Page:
A reworked bill in the Senate being introduced this week is renewing confidence among anti-surveillance crusaders.
More than a year after Edward Snowden's leaks ignited a furious debate over the proper scope of government surveillance, Washington may finally be ready to fundamentally redefine the National Security Agency's broad spying powers.
Key senators have been working with the White House, tech companies, and privacy groups to rally behind a new bill that is expected to be introduced Tuesday.
Barring last-minute changes or a sudden breakdown in negotiations, the forthcoming legislation—the culmination of months of post-Snowden deal-making—likely represents the best chance yet at NSA reform in an otherwise historically gridlocked Congress. The measure is unlikely to earn a vote before August recess, but it could go straight to the floor when Congress reconvenes in September and land on the president's desk sometime this fall.
The bill, according to recent drafts that circulated late last week, would effectively end the government's ability to collect bulk metadata on Americans' phone records and usher in a series of new privacy and transparency measures designed to prevent abuses at the nation's intelligence agencies.
Championed by Senate Judiciary Committee Chairman Patrick Leahy, the new measure is a beefed-up version of the USA Freedom Act that passed the House in May. The lower chamber's offering was watered down on its way to the floor because of pressure from the White House, prompting a number of powerful tech and civil-liberties groups to drop their support.
At the time, Leahy said he was "disappointed" that the House removed "meaningful reforms" included in the original language of the Freedom Act, and he vowed to work over the summer to restore some of them.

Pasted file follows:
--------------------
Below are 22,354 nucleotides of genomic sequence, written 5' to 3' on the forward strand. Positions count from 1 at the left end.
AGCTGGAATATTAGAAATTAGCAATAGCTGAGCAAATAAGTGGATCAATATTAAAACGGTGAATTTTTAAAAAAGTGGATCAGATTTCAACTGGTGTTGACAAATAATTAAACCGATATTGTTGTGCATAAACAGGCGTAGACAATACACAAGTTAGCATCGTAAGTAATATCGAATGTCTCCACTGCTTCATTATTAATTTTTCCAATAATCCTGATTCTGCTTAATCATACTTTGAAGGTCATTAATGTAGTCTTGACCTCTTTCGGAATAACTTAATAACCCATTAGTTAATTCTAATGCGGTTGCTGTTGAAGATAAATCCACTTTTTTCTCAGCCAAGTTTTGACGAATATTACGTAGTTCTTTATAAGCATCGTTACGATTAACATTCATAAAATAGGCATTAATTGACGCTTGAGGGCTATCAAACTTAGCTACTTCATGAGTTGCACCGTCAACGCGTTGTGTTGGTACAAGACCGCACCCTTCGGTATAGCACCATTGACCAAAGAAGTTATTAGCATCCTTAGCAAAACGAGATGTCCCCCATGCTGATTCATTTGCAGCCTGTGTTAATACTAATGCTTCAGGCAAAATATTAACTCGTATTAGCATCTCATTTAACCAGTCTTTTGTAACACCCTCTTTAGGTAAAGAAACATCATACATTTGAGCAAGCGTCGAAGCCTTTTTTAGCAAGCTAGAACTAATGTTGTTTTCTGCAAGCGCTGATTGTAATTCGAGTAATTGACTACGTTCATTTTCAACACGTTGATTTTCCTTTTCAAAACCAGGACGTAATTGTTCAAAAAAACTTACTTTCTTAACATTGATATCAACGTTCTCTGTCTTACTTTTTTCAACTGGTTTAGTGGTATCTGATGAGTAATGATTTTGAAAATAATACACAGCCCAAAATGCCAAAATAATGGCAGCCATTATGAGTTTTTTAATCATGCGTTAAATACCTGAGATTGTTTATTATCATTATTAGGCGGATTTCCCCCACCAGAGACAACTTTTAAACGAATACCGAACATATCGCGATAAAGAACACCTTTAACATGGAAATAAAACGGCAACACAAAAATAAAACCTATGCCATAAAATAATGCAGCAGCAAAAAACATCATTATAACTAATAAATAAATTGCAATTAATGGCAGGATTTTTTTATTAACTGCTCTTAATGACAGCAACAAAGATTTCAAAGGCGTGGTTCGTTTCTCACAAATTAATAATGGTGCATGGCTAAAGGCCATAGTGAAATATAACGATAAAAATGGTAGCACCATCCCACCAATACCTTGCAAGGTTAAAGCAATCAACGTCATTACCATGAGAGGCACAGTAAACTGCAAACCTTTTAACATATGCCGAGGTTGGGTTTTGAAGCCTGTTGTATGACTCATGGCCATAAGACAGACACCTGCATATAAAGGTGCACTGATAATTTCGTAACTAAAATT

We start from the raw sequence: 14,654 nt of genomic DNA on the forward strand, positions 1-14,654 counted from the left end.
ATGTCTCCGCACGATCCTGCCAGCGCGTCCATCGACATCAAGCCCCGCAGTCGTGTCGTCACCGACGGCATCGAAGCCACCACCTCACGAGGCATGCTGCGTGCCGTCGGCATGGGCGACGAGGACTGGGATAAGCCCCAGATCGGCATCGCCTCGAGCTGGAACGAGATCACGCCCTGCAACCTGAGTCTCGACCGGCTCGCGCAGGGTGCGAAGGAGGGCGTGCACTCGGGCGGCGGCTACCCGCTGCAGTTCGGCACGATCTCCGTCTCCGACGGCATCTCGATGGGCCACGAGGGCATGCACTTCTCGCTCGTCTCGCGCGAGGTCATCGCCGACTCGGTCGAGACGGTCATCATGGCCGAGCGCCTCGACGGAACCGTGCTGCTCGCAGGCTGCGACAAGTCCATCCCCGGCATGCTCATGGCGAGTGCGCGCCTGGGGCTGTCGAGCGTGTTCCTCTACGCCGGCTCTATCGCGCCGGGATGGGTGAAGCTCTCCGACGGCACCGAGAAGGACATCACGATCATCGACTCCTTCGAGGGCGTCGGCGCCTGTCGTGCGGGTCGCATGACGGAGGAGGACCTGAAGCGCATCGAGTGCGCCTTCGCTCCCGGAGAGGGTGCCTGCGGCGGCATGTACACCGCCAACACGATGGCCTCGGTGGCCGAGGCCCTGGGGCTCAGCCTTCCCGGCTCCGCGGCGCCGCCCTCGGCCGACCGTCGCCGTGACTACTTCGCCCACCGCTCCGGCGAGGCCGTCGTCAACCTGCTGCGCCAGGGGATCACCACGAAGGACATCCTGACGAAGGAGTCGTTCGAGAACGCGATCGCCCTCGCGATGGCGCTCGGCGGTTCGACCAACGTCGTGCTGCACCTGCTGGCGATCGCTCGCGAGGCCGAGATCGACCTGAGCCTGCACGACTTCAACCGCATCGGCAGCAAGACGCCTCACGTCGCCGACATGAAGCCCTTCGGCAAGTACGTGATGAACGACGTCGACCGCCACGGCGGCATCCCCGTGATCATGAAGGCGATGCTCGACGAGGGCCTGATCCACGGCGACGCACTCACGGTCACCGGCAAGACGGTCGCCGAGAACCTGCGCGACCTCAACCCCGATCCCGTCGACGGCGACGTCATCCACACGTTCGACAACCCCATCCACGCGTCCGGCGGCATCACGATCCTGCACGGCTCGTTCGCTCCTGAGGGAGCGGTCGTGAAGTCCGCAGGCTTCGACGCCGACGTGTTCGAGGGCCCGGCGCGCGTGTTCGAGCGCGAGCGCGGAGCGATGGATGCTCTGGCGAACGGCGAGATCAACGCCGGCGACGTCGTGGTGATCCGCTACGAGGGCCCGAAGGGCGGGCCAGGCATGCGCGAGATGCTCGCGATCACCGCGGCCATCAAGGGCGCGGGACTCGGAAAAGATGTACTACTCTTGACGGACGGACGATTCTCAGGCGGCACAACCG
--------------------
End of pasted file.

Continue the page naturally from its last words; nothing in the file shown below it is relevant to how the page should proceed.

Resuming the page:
The Vermont Democrat's efforts, for the moment, appear to have paid off. Leahy's new Freedom Act, according to multiple people who have seen recent drafts, would limit the amount of call-records data the NSA can collect by tightening the definition of what can be considered a target. The House's legislation, critics said, contained vague language that the NSA could have exploited to define entire ZIP codes or other broad selectors as an appropriate "target."
Recent drafts of Leahy's bill would require the government to be more transparent about how much data it is collecting—and what percentage of that belongs to Americans. It would also create a panel of advocates to argue privacy and civil-liberties concerns before the Foreign Intelligence Surveillance Court, which is tasked with approving the intelligence community's surveillance orders and has been criticized by reform proponents as acting like a rubber stamp on bulk data collection.
All of those changes are in addition to the baseline changes that passed the House, which would bar the government from retaining bulk U.S. phone metadata—the numbers and time stamps of calls but not their actual content. Instead, phone companies would keep those records and be required to hand them over to the NSA and other intelligence agencies only after the government earned approval for data searches from the FISA Court.
Fanfare around Leahy's bill rose over the weekend. On Monday, The New York Times editorial board wrote a gushing review of the meatier USA Freedom Act, calling it a "breakthrough against the growth of government surveillance power."